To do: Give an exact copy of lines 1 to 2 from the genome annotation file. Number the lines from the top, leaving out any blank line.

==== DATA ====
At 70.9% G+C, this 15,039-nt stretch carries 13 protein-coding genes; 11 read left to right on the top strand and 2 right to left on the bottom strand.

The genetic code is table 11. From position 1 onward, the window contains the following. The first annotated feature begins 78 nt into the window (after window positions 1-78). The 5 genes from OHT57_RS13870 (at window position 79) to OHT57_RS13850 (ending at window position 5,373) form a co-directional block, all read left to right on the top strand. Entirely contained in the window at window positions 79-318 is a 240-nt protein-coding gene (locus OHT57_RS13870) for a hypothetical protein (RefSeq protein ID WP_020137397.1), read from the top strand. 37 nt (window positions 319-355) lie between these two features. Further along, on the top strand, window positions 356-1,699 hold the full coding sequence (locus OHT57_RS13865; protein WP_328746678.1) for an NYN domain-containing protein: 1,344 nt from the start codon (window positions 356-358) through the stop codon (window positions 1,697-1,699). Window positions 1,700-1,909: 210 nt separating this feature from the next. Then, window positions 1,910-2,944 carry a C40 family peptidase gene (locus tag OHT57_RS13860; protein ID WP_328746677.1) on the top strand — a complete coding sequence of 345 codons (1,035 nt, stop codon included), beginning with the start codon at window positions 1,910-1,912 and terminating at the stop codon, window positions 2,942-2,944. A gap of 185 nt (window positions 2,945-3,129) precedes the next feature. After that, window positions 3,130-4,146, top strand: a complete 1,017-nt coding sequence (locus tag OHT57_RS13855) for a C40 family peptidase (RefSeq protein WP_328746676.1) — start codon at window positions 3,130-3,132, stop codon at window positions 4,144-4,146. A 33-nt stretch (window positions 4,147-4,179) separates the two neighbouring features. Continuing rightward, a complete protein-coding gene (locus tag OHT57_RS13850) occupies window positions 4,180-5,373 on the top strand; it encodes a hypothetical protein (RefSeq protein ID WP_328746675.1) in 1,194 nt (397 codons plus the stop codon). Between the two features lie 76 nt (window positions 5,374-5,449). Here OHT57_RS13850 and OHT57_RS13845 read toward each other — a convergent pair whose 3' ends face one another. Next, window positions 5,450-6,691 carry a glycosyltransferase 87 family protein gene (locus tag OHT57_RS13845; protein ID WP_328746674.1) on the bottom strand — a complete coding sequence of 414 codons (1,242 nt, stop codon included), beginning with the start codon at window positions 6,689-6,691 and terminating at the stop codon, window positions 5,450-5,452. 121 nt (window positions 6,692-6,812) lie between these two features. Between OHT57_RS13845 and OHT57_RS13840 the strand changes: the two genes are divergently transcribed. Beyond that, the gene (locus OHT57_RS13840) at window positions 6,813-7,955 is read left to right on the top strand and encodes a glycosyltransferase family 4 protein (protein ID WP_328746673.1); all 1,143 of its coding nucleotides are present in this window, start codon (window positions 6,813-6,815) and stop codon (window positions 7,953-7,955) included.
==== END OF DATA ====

At 70.9% G+C, this 15,039-nt stretch carries 13 protein-coding genes; 11 read left to right on the top strand and 2 right to left on the bottom strand.

The genetic code is table 11. From position 1 onward, the window contains the following. The first annotated feature begins 78 nt into the window (after window positions 1-78). The 5 genes from OHT57_RS13870 (at window position 79) to OHT57_RS13850 (ending at window position 5,373) form a co-directional block, all read left to right on the top strand. Entirely contained in the window at window positions 79-318 is a 240-nt protein-coding gene (locus OHT57_RS13870) for a hypothetical protein (RefSeq protein ID WP_020137397.1), read from the top strand. 37 nt (window positions 319-355) lie between these two features. Further along, on the top strand, window positions 356-1,699 hold the full coding sequence (locus OHT57_RS13865; protein WP_328746678.1) for an NYN domain-containing protein: 1,344 nt from the start codon (window positions 356-358) through the stop codon (window positions 1,697-1,699). Window positions 1,700-1,909: 210 nt separating this feature from the next. Then, window positions 1,910-2,944 carry a C40 family peptidase gene (locus tag OHT57_RS13860; protein ID WP_328746677.1) on the top strand — a complete coding sequence of 345 codons (1,035 nt, stop codon included), beginning with the start codon at window positions 1,910-1,912 and terminating at the stop codon, window positions 2,942-2,944. A gap of 185 nt (window positions 2,945-3,129) precedes the next feature. After that, window positions 3,130-4,146, top strand: a complete 1,017-nt coding sequence (locus tag OHT57_RS13855) for a C40 family peptidase (RefSeq protein WP_328746676.1) — start codon at window positions 3,130-3,132, stop codon at window positions 4,144-4,146. A 33-nt stretch (window positions 4,147-4,179) separates the two neighbouring features. Continuing rightward, a complete protein-coding gene (locus tag OHT57_RS13850) occupies window positions 4,180-5,373 on the top strand; it encodes a hypothetical protein (RefSeq protein ID WP_328746675.1) in 1,194 nt (397 codons plus the stop codon). Between the two features lie 76 nt (window positions 5,374-5,449). Here OHT57_RS13850 and OHT57_RS13845 read toward each other — a convergent pair whose 3' ends face one another. Next, window positions 5,450-6,691 carry a glycosyltransferase 87 family protein gene (locus tag OHT57_RS13845; protein ID WP_328746674.1) on the bottom strand — a complete coding sequence of 414 codons (1,242 nt, stop codon included), beginning with the start codon at window positions 6,689-6,691 and terminating at the stop codon, window positions 5,450-5,452. 121 nt (window positions 6,692-6,812) lie between these two features. Between OHT57_RS13845 and OHT57_RS13840 the strand changes: the two genes are divergently transcribed. Beyond that, the gene (locus OHT57_RS13840) at window positions 6,813-7,955 is read left to right on the top strand and encodes a glycosyltransferase family 4 protein (protein ID WP_328746673.1); all 1,143 of its coding nucleotides are present in this window, start codon (window positions 6,813-6,815) and stop codon (window positions 7,953-7,955) included.